The English term “Passover”

The English term “Passover” first appeared in William Tyndale’s translation of the Bible and later in the King James Version as a literal translation of the Hebrew term.

Date and duration of Passover

In Israel, Passover is a seven-day holiday, known as the Feast of Unleavened Bread, with the first and last days celebrated as legal holidays and as holy days involving holiday meals, special prayer services, and abstention from work. The intervening days are known as Chol HaMoed (“Weekdays of the Festival”).

Jews outside the Land of Israel celebrate the festival for eight days. Reform and Reconstructionist Jews usually celebrate the holiday over seven days.

The modern date representing Nisan 15 varies. In 2009, for example, Nisan 15 on the Jewish calendar used by Rabbinic Judaism corresponds to April 9. On the calendars used by Karaites and Samaritans, Abib or Aviv 15 (as opposed to “Nisan”) corresponds to April 11 in 2009.

Removing all leaven (chametz)

Leaven, known in Hebrew as chametz (ḥamets), is produced by combining grains with water and allowing it to stand. During Passover, the consumption, possession, and ownership of chametz is forbidden according to Halakha. However, yeast and fermentation are not inherently prohibited, as demonstrated by the requirement of wine during Passover. Chametz does not include baking soda, baking powder, or similar products, as these leaven by chemical reaction rather than biological fermentation. Pancakes, waffles, and bagels made with baking soda and matzo meal are considered permissible, while those made with yeast or sourdough are prohibited.

Plastic bags conceal leavened foods that cannot be consumed during Passover in a Jerusalem supermarket

The commandments in the Torah regarding chametz during Passover include removing all chametz from one’s home, including things made with chametz, before the first day of Passover, and it may be used up, thrown out, or given or sold to non-Jews. Refraining from eating chametz or mixtures containing chametz during Passover is also required, as is the prohibition of possessing chametz in one’s domain, such as in a home, office, car, etc.

Before the holiday, observant Jews engage in an intense housecleaning process to remove every trace of chametz, or leavening, from their homes. Jewish law requires the elimination of olive-sized or larger quantities of leavening from one’s possession, but most housekeeping goes beyond this. Even the seams of kitchen counters are thoroughly cleaned to remove traces of flour and yeast, however small.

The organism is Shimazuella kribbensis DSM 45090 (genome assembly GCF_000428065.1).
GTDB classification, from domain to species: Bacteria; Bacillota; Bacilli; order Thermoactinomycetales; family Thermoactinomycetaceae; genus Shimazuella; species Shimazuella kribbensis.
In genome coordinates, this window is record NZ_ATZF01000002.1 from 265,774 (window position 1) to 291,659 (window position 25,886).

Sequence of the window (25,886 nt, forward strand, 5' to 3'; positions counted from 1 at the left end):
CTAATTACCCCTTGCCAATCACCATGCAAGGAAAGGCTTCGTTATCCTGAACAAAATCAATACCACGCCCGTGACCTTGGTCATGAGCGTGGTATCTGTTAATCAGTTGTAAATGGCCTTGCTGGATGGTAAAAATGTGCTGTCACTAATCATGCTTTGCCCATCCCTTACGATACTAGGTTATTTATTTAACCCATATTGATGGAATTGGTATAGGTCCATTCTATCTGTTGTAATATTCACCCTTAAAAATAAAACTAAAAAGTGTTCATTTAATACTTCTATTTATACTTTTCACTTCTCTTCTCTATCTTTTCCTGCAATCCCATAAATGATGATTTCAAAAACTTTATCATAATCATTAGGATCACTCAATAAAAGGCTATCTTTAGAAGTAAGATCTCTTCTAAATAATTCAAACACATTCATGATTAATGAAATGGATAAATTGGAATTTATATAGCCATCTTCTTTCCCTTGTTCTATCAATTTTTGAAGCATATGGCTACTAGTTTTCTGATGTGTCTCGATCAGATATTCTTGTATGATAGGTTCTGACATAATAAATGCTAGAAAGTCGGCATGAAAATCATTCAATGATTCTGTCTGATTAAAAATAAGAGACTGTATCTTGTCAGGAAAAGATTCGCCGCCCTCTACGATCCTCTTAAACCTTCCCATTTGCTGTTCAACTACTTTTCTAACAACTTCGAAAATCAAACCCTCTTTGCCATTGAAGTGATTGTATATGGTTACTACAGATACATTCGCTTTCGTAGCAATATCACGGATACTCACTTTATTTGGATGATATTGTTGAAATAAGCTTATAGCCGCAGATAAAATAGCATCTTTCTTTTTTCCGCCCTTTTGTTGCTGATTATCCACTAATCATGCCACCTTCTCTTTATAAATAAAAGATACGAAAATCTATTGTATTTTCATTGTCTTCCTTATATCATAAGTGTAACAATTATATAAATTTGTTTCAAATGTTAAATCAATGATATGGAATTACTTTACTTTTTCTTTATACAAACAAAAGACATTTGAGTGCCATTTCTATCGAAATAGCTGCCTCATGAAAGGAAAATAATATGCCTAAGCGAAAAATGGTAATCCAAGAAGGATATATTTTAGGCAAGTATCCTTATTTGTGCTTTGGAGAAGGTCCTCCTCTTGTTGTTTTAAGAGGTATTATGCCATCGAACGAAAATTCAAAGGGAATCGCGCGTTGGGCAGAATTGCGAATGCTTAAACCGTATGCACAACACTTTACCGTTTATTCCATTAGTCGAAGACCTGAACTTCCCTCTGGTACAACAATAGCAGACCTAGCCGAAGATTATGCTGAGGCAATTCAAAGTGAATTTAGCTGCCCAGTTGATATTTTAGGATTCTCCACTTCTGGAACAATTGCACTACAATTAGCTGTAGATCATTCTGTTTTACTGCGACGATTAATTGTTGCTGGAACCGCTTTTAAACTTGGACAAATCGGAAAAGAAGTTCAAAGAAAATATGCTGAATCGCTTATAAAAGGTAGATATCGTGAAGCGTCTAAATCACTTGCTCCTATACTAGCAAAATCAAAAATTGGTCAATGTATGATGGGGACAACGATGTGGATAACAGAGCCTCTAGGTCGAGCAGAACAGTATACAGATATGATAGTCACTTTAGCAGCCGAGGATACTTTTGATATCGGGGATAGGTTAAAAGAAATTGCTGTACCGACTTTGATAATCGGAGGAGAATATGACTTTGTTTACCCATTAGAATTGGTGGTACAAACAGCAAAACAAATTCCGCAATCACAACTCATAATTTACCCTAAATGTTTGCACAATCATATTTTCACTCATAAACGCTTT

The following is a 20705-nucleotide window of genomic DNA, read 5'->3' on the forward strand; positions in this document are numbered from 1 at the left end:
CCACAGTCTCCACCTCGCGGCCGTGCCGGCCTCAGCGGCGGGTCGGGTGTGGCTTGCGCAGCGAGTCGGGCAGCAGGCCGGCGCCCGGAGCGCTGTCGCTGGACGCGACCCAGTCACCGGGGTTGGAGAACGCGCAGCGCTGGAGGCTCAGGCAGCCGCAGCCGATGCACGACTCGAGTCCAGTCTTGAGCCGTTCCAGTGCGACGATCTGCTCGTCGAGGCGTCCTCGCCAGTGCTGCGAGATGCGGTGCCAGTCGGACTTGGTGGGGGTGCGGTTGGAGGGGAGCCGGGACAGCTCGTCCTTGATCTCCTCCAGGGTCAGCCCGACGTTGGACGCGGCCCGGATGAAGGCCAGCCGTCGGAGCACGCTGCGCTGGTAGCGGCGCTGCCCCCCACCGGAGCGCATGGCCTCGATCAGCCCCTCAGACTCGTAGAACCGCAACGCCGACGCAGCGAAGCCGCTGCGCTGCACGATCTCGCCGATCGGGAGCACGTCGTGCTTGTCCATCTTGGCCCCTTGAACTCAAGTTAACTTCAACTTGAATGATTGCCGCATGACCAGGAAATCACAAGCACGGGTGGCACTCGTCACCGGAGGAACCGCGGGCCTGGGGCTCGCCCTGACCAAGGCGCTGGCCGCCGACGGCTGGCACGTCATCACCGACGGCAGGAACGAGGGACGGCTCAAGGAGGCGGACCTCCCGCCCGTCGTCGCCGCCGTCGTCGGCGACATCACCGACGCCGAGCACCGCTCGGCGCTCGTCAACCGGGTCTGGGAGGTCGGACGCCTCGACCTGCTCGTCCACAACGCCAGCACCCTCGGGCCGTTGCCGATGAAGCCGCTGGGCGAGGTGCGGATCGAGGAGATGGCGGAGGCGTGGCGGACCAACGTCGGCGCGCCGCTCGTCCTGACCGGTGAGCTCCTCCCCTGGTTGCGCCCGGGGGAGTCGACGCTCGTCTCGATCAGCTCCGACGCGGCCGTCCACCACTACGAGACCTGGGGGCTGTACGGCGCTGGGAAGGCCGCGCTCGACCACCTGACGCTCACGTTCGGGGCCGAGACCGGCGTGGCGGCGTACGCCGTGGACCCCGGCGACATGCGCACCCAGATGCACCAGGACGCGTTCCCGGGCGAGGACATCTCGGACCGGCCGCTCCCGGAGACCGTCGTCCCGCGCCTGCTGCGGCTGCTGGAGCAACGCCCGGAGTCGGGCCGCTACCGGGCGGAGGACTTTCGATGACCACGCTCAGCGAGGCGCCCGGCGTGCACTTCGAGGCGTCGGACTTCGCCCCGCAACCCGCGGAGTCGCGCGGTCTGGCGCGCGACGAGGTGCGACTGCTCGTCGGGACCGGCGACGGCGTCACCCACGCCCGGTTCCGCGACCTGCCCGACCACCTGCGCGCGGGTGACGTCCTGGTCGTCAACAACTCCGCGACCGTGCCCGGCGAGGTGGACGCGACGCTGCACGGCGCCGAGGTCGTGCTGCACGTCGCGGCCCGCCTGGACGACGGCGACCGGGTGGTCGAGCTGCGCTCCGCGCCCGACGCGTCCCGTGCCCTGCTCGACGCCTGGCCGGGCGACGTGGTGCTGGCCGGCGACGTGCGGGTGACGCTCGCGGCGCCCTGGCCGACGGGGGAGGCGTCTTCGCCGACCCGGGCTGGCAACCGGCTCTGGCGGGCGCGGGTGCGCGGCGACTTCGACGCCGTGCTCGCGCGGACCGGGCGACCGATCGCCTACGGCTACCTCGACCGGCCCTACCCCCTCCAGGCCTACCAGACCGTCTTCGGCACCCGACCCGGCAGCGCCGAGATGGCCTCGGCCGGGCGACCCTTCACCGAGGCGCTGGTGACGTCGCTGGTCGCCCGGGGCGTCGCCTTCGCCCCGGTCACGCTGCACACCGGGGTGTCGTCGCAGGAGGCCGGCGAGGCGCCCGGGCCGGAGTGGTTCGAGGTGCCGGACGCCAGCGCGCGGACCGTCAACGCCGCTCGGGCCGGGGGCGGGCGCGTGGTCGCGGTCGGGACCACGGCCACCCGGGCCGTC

Containers or implements that have touched chametz are stored and not used during Passover. Some hotels, resorts, and cruise ships undergo a thorough cleaning before Passover to make their premises “kosher for Pesach” to cater to observant Jews.

Search for leaven

On the night before Passover, Jews conduct a formal search known as Bedikat Chametz in their homes to remove any possible remaining leaven or chametz. Talmudic sages instructed that a search for chametz be made in every place where it may have been brought during the year, including homes and places of work. If the first Passover Seder falls on a Saturday night, the search is conducted on the preceding Thursday night as chametz cannot be burned during Shabbat. The Talmud states that the search for chametz be conducted by the light of a candle and is done at night. Although the final destruction of chametz is done on the next morning, the blessing is made at night because the search is both in preparation for and part of the commandments to remove and destroy all chametz from one’s possession.

Blessing for search of chametz and nullification of chametz

Before beginning the search for chametz, a special blessing is recited by the head of the household. If multiple people or family members participate in the search, only one person typically recites the blessing with the intention of including everyone present. The blessing goes,

“Blessed are You, Hashem our God, King of the universe, Who has sanctified us with his commandments and has commanded us concerning the removal of chametz.”

The search is usually conducted by the head of the household with the rest of the family, including children, under their supervision. It is customary to turn off the lights and use candlelight to conduct the search with a feather and a wooden spoon. Candlelight effectively illuminates corners without casting shadows, and the feather can dust crumbs out of their hiding places. The wooden spoon is used to collect the crumbs and can be burned the next day with the chametz. Many contemporary Jewish-Orthodox authorities permit using a flashlight.